# Kilograms to Gigagrams Converter

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Convert Gigagrams to Kilograms (Gg to kg) ▶

## Conversion Table

 kilograms to gigagrams kg Gg 100000 kg 0.1 Gg 200000 kg 0.2 Gg 300000 kg 0.3 Gg 400000 kg 0.4 Gg 500000 kg 0.5 Gg 600000 kg 0.6 Gg 700000 kg 0.7 Gg 800000 kg 0.8 Gg 900000 kg 0.9 Gg 1000000 kg 1 Gg 1100000 kg 1.1 Gg 1200000 kg 1.2 Gg 1300000 kg 1.3 Gg 1400000 kg 1.4 Gg 1500000 kg 1.5 Gg 1600000 kg 1.6 Gg 1700000 kg 1.7 Gg 1800000 kg 1.8 Gg 1900000 kg 1.9 Gg 2000000 kg 2 Gg

## How to convert

1 kilogram (kg) = 0.000001 gigagram (Gg). Kilogram (kg) is a unit of Weight used in Metric system. Gigagram (Gg) is a unit of Weight used in Metric system.

## Definition of the Kilogram

A kilogram is a unit of weight that measures how much force an object or substance exerts on a scale due to gravity. It is equal to the mass of the International Prototype of the Kilogram (IPK), a cylinder of platinum-iridium alloy stored at the International Bureau of Weights and Measures in France. One kilogram can also be written as kg or 1000 g.

## History of the Kilogram

The kilogram was originally defined in 1795 during the French Revolution as the mass of one litre of water at 4 °C, which was determined to be 18841 grains. In 1799, the Kilogramme des Archives, a platinum artifact, replaced it as the standard of weight. In 1889, the IPK became the new standard of the unit of weight for the metric system and remained so for 130 years, until the current definition was adopted in 2019.

The kilogram, as well as other metric units of weight, such as the gram and the tonne, were introduced in the 19th century as part of the decimal system of measurement that aimed to simplify and unify the units used in science and commerce. The kilogram was officially adopted by the International System of Units (SI) in 1960 as one of the seven base units.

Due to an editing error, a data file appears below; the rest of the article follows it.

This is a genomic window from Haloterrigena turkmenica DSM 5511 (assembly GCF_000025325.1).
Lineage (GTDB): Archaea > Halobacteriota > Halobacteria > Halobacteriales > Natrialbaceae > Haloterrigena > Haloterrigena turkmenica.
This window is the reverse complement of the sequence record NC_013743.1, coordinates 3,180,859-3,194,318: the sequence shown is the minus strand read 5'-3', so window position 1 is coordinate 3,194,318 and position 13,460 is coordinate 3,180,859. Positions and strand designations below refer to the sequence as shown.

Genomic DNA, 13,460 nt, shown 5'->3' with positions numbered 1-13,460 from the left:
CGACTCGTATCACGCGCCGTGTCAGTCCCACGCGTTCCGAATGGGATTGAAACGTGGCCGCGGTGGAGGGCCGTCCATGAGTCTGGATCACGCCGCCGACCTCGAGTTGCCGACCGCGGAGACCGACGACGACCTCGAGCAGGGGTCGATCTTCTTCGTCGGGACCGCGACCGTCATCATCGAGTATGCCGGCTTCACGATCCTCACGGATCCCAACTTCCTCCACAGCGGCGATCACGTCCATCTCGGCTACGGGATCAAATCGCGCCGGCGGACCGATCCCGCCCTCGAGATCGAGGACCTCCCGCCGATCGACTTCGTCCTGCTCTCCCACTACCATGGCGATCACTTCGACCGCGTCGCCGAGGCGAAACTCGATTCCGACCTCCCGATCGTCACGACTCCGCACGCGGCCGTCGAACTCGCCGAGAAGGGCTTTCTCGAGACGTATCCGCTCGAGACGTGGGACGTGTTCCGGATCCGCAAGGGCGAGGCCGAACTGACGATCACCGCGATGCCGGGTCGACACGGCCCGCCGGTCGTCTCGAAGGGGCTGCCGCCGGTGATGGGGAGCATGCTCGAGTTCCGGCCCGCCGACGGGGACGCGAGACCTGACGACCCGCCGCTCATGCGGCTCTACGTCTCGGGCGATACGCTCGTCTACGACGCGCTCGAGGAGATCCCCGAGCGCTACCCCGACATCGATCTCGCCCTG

## How to Convert Kilograms

To convert kilograms to other units of weight, we need to use conversion factors that relate the kilogram to the desired unit. For example, to convert kilograms to pounds, we need to know that one pound is equal to 0.45359237 kg. Therefore, one kilogram is equal to 2.2046226218 pounds.

Here are some common conversion factors for kilograms:

• 1 kg = 1000 g
• 1 kg = 2.2046226218 lb
• 1 kg = 35.27396195 oz
• 1 kg = 0.001 t
• 1 kg = 0.1574730444 st

To convert from other units of weight to kilograms, we need to use the inverse of these conversion factors. For example, to convert pounds to kilograms, we need to divide by 2.2046226218.

## Where Kilograms are Used

The kilogram is a unit of weight that is widely used to measure the weight of objects and substances such as food, clothes, animals, metals and chemicals. For example, an adult human body has an average weight of about 62 kg.

The kilogram is also used to measure the weight of some physical quantities such as force, pressure and torque. For example, one newton (N) is equal to one kilogram times one meter per second squared (kg x m/s2).

## Example Conversions of Kilograms to Other Units

Here are some examples of how to convert kilograms to other units of weight using the conversion factors given above:

• 2 kg = 2 x 1000 g = 2000 g
• 3 kg = 3 x 2.2046226218 lb = 6.6138678654 lb
• 4 kg = 4 x 35.27396195 oz = 141.0958478 oz
• 5 kg = 5 x 0.001 t = 0.005 t
• 6 kg = 6 x 0.1574730444 st = 0.9448382664 st

## Conclusion

The kilogram is a unit of weight that measures how much force an object or substance exerts on a scale due to gravity. It is equal to the mass of the IPK, a cylinder of platinum-iridium alloy stored in France. The kilogram is widely used to measure the weight of objects and substances such as food, clothes, animals, metals and chemicals, as well as some physical quantities such as force, pressure and torque. To convert kilograms to other units of weight, we need to use conversion factors that relate the kilogram to the desired unit.